Feist's inevitable breakthrough
The Reminder is a soundtrack for watching your lover walk out the door. From misty-eyed paralysis to teenage triumph, Feist’s songs are cast in the alternately hesitant and confident, adrenaline-soaked moments of clarity that strike when your flame leaves you for the first or last time. What makes The Reminder (Cherry Tree/Interscope) such a subtle and consistent delight is that Feist is constantly in tune with the mix of universality and intimacy inherent in these moments. She writes great pop songs because she knows life is a series of great pop songs.
UNDOING THE KNOT: Feist lets go.
While Feist has always had the chops of a star, until now it was easy to question whether she could come into her own as a solo artist. The Calgary-bred chanteuse cut her teeth in punk bands as a teenager and first gained notoriety as part of the crass avant-pop group Peaches. Feist later moved to Toronto and became a member of Broken Social Scene, an indie-rock collective who became perhaps the first great success story of the hype-machine music blog era months after the release of their second album, 2002’s You Forgot It In People.
The artist’s shambling, excess-friendly upbringing made her breakthrough solo album, 2004’s Let It Die, a minor surprise. An easy-going mix of bossa nova and torch songs, the album’s early suggestions of mass appeal (the sultry intro “Gatekeeper” and the galloping pop gem “Mushaboom”) ultimately buckled under the weight of interesting but overly cautious covers that comprised half of the album. The adult-contemporary flourishes of the covers felt belabored, considering Feist’s only notoriety was as an indie starlet, but the sharp and plainspoken heartache of her original songs warranted repeat listens.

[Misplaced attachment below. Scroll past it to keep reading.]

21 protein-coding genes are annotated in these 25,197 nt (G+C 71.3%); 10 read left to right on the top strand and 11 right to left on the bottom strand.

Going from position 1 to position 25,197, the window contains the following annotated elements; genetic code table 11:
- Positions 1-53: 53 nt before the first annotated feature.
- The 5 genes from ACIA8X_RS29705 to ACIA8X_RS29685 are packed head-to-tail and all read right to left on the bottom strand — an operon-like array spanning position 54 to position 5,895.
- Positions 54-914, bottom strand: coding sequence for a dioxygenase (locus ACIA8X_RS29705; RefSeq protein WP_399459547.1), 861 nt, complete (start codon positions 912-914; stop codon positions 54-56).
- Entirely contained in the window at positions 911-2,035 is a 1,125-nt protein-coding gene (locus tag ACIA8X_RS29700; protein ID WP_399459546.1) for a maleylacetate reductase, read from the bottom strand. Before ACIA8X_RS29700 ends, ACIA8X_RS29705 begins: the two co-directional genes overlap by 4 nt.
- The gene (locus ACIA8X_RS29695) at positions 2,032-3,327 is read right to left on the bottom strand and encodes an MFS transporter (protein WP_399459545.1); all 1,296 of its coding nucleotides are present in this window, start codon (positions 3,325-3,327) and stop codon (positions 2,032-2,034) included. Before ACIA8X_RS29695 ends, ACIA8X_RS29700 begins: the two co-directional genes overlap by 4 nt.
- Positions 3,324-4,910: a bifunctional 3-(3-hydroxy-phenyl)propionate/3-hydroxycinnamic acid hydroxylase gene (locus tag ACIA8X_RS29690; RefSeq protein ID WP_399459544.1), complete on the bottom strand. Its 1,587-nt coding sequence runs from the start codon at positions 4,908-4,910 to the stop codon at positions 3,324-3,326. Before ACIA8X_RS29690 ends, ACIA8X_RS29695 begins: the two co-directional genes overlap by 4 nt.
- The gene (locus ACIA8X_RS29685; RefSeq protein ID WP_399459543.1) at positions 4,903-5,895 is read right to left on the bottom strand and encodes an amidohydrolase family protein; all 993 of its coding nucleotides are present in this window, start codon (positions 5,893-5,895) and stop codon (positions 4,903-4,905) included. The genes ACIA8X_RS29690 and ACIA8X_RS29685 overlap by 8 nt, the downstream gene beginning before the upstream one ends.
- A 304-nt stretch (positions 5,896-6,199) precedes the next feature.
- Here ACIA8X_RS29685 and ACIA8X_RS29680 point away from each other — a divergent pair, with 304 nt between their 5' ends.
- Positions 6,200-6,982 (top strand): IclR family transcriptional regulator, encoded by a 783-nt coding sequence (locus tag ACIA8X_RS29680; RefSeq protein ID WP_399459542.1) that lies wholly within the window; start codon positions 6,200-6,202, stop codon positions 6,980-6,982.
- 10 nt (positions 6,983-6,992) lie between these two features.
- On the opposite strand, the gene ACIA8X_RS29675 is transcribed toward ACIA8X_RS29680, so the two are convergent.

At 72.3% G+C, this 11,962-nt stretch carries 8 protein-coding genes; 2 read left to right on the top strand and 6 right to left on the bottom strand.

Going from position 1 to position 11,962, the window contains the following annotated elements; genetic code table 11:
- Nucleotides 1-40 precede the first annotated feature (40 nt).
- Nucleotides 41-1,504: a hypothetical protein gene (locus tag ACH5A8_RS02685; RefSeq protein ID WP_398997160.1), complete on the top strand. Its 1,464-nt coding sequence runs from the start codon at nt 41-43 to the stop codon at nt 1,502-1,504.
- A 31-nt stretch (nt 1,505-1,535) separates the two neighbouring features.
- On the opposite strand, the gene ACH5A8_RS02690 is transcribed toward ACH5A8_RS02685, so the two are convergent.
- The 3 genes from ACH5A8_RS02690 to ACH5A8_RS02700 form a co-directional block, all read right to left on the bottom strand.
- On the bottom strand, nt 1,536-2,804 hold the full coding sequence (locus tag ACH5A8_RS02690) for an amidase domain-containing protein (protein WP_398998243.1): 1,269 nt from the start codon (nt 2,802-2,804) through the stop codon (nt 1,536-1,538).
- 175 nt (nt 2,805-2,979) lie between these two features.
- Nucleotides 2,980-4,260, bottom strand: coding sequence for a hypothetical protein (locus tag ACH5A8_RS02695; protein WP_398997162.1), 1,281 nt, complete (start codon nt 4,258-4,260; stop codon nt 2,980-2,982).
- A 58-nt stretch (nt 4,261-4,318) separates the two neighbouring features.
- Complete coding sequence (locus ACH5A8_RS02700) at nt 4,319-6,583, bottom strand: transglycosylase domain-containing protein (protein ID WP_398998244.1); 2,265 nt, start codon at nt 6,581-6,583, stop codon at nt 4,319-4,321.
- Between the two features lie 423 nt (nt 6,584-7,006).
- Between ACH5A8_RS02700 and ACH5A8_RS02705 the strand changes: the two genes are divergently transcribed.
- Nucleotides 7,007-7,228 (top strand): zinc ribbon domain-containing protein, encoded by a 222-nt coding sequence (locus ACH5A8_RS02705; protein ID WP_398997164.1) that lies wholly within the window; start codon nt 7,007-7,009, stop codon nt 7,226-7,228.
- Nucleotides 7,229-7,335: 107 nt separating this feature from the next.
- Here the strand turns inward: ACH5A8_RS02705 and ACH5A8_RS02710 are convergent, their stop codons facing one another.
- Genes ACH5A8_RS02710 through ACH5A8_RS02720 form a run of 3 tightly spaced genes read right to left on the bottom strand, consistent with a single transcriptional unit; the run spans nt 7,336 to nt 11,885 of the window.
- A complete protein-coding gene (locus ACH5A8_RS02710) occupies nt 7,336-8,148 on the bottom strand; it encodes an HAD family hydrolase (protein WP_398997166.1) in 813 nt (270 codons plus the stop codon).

The Reminder repeats Let It Die’s pace and formula, but it’s more emotive and comfortable at every turn. The languorous bossa nova thrum of “So Sorry” is a beautiful slow boil, beginning as a showcase of Feist’s compelling voice — ethereal yet quavering, she’s the rare vocalist who’s both commanding and unforced — but a gradual hum of background vocals and windswept xylophone give the track’s refrain a sad, engaging weight. Similarly, chirping birds and a mournful trumpet loan the slightest orchestral gravity to “The Park.”
The ballads here are wonderfully calibrated. The natural intimacy and first-person reflections of Feist’s lyrics yield sentiments that consistently toe the line between being personal and wholly tangible. “So Sorry” establishes a setting with “I’m sorry, two words/I always think after you’re gone/When I realize I was acting all wrong” and then reels the listener in with lovely, plaintive musings: “We’re so helpless/We’re slaves to our own forces/We’re afraid of our emotions/And no one knows where the shore is/We’re divided by the ocean.” Only “The Water” departs from this formula, a moody lounge ballad too heavy on metaphor to make a mark.
Feist bridges her torch songs and pop tracks with offbeat experimental numbers. “Sea Lion Woman” is a thrilling Nina Simone cover that begins with tribal handclaps and scatty vocals, climaxing in a surprise electric guitar solo that segues to one of The Reminder’s four effervescent future singles. The best of those is “1 2 3 4,” an infectious kitchen-sink ditty that ends with a celebratory horn breakdown, an explicit reminder of how thoroughly classic Burt Bacharach arrangements inform Feist’s sensibilities. Also adding to the unlikely influences is first single “My Moon My Man,” whose breathy chorus and free-associative lyrics are reminiscent of a more playful Sade.
: Music Features
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